Sunday, February 10, 2013

The Truth About Love & Lightning

The Truth about Love & Lightning, by Susan McBride.

Gretchen had spent way too much time ruminating over the choices she'd made. It had taken years before she'd finally accepted that Sam wasn't coming back, that Annika had flown the coop, and she was on her own, caring for a child, a farm, and her sisters, too. Must we live our lives in hindsight? she wanted to ask. Wasn't it enough to e right where they were, to accept their lot and move forward? Or was she lying to herself, believing she could ever forget the mistakes she'd made and never ever dwell on the past?

The Truth about Love and Lightning, Susan McBride, Native Americans, families
Susan McBride is the author of Little Black Dress, among others, which I reviewed back in 2011. I also got the chance to interview her via email then as well. It comes to no surprise to me, then, that I liked The Truth about Love & Lightning - McBride is an excellent storyteller and this novel is no exception.

Official synopsis:
After discovering that she is pregnant with her ex-boyfriend's child, Abby Brink returns home to the family farm on a day of a twister, only to discover a mysterious man, struck by lightning - who might be the father she's wished would reappear in her life for years. Gretchen Brink must now care for her newly-returned daughter, and for the mysterious stranger who may be the man Abby believes to be her father - all while nursing a lie that could shatter her relationship with her family, or make it stronger than ever. 

I really liked how this book went back and forth between time periods. It starts in the present, in 2010, when The-Man-Who-Might-Be-Sam shows up at their door after a tornado passes through the area. Gretchen and Sam had a friendship of sorts when they were in high school, and when she got pregnant with Abby, she told everyone that the baby was his; he had taken off for Africa at that point, to volunteer, and was never seen from again after that - everyone assumed he had died there. The baby was NOT Sam's, however, but it was far more acceptable for Gretchen to say that it was then to tell the truth, which we don't learn until about midway through the book.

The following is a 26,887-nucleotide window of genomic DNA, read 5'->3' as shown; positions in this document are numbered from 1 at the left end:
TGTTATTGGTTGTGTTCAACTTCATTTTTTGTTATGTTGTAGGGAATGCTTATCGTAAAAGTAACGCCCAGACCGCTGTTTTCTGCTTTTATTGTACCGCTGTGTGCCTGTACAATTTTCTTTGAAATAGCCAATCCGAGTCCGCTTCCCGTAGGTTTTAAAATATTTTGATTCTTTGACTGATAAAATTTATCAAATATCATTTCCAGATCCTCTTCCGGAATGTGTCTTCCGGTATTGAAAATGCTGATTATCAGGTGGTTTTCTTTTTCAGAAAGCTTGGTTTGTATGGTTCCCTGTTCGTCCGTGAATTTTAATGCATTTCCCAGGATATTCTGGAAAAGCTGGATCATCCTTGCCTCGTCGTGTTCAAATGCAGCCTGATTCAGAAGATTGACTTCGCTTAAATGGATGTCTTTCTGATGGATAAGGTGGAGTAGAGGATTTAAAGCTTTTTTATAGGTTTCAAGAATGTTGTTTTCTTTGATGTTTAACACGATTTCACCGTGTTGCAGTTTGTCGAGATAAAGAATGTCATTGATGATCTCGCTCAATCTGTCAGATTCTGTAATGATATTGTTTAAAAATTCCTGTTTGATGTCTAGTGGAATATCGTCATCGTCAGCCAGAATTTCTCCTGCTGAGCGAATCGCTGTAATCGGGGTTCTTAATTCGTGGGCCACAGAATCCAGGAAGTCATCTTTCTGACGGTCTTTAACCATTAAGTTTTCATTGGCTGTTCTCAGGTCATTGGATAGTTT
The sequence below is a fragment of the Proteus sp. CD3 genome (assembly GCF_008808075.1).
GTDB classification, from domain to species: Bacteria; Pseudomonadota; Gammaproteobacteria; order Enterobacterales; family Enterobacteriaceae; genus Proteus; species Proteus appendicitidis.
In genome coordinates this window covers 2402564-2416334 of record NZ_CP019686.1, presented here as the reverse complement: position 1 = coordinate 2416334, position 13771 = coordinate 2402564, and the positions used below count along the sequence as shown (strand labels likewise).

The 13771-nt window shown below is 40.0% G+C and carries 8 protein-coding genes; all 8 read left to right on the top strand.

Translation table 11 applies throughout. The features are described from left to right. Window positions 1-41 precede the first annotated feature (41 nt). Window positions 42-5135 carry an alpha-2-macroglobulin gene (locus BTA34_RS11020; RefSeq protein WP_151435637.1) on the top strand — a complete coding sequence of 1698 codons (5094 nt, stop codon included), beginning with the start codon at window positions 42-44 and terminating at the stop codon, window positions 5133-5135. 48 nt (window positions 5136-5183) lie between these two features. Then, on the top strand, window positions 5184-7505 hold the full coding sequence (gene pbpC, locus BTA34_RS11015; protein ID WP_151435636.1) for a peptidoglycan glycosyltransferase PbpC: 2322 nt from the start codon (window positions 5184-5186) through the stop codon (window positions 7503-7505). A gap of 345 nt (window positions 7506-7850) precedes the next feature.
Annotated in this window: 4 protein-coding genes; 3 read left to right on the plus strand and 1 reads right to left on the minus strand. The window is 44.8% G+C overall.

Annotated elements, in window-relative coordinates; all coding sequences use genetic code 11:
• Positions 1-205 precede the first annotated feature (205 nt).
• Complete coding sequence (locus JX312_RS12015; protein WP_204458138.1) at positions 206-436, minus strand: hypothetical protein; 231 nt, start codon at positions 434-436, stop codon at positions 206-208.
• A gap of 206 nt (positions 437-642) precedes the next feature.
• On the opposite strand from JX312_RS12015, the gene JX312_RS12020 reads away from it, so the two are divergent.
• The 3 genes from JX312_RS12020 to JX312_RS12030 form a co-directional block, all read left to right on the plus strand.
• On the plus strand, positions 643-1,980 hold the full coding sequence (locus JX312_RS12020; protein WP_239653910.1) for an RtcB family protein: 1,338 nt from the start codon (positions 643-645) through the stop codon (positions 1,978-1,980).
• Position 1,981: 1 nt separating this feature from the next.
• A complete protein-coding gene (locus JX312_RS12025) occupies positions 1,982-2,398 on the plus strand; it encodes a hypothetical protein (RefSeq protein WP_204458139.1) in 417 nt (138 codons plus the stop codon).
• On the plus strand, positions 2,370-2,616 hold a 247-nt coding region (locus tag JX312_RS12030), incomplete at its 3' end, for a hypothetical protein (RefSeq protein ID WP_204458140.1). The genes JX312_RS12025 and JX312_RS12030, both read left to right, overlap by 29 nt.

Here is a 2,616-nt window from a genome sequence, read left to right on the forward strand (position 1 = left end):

Meanwhile, Abby, Gretchen's daughter, returns to the farm from Chicago for a visit, and she is now pregnant, by her boyfriend who she recently broke up with. She's 39, though, and is going to keep the baby; it's up to Nathan whether he wants to be involved in her life or not.

I liked this novel a lot, and it was a quick read. We learn about Hank Littlefoot, Sam's grandfather, who was a Native American rainmaker - he was able to compel rain to fall from the sky, though it took a great toll on him. Sam later finds out that he has the same birthmark as his grandfather, and that he has this gift to create rain as well but that, like Hank, it takes a major toll on his body and mind.

My only complaint with this book is that I felt the ending wrapped up a little too neatly, even though it was heading in that direction throughout the novel.

The Truth About Love & Lightning will be in stores on February 12th. 3.5 stars out of 5.

*Disclosure: I received a copy of this novel to review. The opinions expressed here, however, are my own.


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